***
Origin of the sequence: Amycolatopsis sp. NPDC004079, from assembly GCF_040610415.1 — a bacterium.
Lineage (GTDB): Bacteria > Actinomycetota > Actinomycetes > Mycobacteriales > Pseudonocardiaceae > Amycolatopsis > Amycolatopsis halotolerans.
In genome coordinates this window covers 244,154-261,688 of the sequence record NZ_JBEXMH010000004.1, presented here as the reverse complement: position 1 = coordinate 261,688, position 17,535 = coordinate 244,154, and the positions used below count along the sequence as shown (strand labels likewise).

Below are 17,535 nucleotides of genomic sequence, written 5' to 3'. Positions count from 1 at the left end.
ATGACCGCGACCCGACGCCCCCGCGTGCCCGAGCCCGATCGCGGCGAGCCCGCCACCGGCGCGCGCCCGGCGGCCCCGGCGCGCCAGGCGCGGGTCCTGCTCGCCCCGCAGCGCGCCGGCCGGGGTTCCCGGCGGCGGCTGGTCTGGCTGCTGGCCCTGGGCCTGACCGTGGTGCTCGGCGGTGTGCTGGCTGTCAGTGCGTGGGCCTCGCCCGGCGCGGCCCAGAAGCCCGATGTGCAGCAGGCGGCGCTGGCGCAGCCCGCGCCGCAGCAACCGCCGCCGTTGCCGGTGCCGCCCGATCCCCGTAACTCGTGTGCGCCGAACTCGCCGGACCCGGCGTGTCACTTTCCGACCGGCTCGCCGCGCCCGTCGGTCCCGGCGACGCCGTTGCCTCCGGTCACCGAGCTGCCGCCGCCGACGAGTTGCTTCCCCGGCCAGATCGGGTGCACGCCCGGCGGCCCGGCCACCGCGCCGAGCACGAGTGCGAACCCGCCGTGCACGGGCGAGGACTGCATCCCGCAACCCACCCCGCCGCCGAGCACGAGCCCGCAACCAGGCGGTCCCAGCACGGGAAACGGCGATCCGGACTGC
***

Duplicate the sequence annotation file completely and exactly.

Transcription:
Origin of the sequence: Amycolatopsis sp. NPDC004079, from assembly GCF_040610415.1 — a bacterium.
Lineage (GTDB): Bacteria > Actinomycetota > Actinomycetes > Mycobacteriales > Pseudonocardiaceae > Amycolatopsis > Amycolatopsis halotolerans.
In genome coordinates this window covers 244,154-261,688 of the sequence record NZ_JBEXMH010000004.1, presented here as the reverse complement: position 1 = coordinate 261,688, position 17,535 = coordinate 244,154, and the positions used below count along the sequence as shown (strand labels likewise).

Below are 17,535 nucleotides of genomic sequence, written 5' to 3'. Positions count from 1 at the left end.
ATGACCGCGACCCGACGCCCCCGCGTGCCCGAGCCCGATCGCGGCGAGCCCGCCACCGGCGCGCGCCCGGCGGCCCCGGCGCGCCAGGCGCGGGTCCTGCTCGCCCCGCAGCGCGCCGGCCGGGGTTCCCGGCGGCGGCTGGTCTGGCTGCTGGCCCTGGGCCTGACCGTGGTGCTCGGCGGTGTGCTGGCTGTCAGTGCGTGGGCCTCGCCCGGCGCGGCCCAGAAGCCCGATGTGCAGCAGGCGGCGCTGGCGCAGCCCGCGCCGCAGCAACCGCCGCCGTTGCCGGTGCCGCCCGATCCCCGTAACTCGTGTGCGCCGAACTCGCCGGACCCGGCGTGTCACTTTCCGACCGGCTCGCCGCGCCCGTCGGTCCCGGCGACGCCGTTGCCTCCGGTCACCGAGCTGCCGCCGCCGACGAGTTGCTTCCCCGGCCAGATCGGGTGCACGCCCGGCGGCCCGGCCACCGCGCCGAGCACGAGTGCGAACCCGCCGTGCACGGGCGAGGACTGCATCCCGCAACCCACCCCGCCGCCGAGCACGAGCCCGCAACCAGGCGGTCCCAGCACGGGAAACGGCGATCCGGACTGC